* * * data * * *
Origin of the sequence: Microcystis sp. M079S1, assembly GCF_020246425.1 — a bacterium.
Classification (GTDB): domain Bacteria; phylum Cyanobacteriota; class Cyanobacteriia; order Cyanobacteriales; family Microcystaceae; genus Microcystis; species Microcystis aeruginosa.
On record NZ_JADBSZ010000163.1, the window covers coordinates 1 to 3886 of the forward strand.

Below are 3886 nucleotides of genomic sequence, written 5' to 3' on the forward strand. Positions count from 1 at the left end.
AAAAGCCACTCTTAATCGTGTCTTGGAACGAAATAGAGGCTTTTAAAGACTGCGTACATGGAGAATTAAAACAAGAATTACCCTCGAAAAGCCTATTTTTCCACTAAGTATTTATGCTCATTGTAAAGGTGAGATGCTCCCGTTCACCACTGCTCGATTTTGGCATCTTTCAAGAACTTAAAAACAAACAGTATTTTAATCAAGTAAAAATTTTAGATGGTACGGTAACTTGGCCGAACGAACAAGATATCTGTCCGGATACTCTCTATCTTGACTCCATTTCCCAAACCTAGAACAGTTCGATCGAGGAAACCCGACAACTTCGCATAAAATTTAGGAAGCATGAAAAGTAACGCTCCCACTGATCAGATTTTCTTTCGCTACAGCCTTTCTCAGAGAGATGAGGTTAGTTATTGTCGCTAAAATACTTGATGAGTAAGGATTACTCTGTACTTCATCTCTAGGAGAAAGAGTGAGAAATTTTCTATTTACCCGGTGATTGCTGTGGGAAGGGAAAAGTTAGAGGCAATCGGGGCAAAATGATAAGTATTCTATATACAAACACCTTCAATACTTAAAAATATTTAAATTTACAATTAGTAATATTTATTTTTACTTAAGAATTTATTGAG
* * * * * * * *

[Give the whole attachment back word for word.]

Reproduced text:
Origin of the sequence: Microcystis sp. M079S1, assembly GCF_020246425.1 — a bacterium.
Classification (GTDB): domain Bacteria; phylum Cyanobacteriota; class Cyanobacteriia; order Cyanobacteriales; family Microcystaceae; genus Microcystis; species Microcystis aeruginosa.
On record NZ_JADBSZ010000163.1, the window covers coordinates 1 to 3886 of the forward strand.

Below are 3886 nucleotides of genomic sequence, written 5' to 3' on the forward strand. Positions count from 1 at the left end.
AAAAGCCACTCTTAATCGTGTCTTGGAACGAAATAGAGGCTTTTAAAGACTGCGTACATGGAGAATTAAAACAAGAATTACCCTCGAAAAGCCTATTTTTCCACTAAGTATTTATGCTCATTGTAAAGGTGAGATGCTCCCGTTCACCACTGCTCGATTTTGGCATCTTTCAAGAACTTAAAAACAAACAGTATTTTAATCAAGTAAAAATTTTAGATGGTACGGTAACTTGGCCGAACGAACAAGATATCTGTCCGGATACTCTCTATCTTGACTCCATTTCCCAAACCTAGAACAGTTCGATCGAGGAAACCCGACAACTTCGCATAAAATTTAGGAAGCATGAAAAGTAACGCTCCCACTGATCAGATTTTCTTTCGCTACAGCCTTTCTCAGAGAGATGAGGTTAGTTATTGTCGCTAAAATACTTGATGAGTAAGGATTACTCTGTACTTCATCTCTAGGAGAAAGAGTGAGAAATTTTCTATTTACCCGGTGATTGCTGTGGGAAGGGAAAAGTTAGAGGCAATCGGGGCAAAATGATAAGTATTCTATATACAAACACCTTCAATACTTAAAAATATTTAAATTTACAATTAGTAATATTTATTTTTACTTAAGAATTTATTGAG